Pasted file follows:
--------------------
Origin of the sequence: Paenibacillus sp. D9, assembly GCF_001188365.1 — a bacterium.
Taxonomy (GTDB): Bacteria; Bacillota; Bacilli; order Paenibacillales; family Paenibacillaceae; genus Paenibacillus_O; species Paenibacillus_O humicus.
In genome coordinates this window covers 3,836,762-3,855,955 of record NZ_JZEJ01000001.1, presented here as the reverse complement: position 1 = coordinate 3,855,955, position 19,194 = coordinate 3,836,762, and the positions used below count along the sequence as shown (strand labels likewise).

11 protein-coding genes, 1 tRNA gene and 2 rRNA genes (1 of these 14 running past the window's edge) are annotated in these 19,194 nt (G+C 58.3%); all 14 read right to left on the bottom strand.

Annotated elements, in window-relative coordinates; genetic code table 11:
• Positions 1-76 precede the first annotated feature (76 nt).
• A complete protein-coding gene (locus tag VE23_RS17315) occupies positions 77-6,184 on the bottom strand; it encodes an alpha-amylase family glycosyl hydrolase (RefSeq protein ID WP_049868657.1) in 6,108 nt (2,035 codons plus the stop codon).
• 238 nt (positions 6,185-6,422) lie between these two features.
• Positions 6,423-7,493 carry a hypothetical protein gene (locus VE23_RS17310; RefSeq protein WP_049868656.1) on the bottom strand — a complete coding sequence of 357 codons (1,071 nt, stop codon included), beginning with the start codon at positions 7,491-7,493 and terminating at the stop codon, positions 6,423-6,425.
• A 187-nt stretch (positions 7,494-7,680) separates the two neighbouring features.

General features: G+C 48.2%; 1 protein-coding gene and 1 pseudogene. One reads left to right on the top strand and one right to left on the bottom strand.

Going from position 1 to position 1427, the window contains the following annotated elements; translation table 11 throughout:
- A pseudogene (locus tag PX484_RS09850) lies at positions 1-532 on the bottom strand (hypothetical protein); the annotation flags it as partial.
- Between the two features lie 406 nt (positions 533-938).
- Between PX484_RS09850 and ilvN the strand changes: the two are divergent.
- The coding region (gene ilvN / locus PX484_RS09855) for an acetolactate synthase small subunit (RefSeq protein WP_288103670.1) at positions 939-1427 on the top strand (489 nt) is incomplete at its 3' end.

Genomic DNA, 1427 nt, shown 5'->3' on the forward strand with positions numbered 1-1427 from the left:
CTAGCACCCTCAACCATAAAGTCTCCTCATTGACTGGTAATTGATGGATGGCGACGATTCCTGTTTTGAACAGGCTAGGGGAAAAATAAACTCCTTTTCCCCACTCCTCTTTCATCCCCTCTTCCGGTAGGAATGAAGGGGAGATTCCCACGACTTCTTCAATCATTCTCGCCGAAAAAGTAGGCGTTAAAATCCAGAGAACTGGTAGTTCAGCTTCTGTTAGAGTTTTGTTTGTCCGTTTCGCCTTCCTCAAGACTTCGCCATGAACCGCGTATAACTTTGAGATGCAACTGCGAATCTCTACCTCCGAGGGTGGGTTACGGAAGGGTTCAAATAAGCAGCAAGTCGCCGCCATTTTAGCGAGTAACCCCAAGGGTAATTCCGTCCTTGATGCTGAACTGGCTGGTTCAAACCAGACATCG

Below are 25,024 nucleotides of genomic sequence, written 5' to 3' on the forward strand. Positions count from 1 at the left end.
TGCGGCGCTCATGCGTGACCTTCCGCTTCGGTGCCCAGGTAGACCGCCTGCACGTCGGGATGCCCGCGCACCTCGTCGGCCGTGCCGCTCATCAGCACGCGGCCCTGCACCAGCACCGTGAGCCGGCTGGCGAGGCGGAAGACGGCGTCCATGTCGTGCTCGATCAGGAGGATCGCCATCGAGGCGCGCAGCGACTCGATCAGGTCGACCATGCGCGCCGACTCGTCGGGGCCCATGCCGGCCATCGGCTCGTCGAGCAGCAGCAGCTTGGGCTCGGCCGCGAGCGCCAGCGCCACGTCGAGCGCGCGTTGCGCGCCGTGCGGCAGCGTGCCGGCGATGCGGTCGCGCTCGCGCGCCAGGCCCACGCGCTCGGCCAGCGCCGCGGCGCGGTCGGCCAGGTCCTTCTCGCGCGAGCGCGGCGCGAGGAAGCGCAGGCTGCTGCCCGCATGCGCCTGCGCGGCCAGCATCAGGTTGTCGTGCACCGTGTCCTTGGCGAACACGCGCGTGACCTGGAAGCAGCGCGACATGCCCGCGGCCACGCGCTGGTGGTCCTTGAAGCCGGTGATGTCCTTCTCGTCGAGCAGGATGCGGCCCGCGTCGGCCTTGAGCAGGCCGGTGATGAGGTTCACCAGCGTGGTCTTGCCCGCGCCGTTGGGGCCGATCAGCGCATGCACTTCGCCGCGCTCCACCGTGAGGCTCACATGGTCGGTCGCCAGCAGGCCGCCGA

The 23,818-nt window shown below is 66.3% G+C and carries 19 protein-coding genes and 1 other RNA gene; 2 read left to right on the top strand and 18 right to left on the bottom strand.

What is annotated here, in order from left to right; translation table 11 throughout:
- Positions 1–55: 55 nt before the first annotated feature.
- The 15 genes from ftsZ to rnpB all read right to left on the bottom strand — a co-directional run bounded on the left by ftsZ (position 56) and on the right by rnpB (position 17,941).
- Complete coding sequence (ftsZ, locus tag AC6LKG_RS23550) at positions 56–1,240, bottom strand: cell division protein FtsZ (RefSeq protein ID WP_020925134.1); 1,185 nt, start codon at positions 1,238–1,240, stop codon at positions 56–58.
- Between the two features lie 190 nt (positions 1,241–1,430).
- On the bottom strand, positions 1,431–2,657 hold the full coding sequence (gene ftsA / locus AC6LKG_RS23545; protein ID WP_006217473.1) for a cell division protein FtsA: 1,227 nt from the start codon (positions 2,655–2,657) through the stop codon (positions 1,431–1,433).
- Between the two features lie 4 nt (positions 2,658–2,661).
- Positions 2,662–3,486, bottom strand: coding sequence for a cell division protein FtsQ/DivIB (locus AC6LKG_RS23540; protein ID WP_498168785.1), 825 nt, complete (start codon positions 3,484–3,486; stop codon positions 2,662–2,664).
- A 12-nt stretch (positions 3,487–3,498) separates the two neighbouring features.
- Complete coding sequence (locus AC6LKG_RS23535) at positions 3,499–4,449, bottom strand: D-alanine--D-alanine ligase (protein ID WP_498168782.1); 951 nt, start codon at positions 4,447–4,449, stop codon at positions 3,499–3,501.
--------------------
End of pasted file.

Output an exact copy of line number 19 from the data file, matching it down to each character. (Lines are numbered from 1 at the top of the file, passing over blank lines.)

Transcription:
Below are 25,024 nucleotides of genomic sequence, written 5' to 3' on the forward strand. Positions count from 1 at the left end.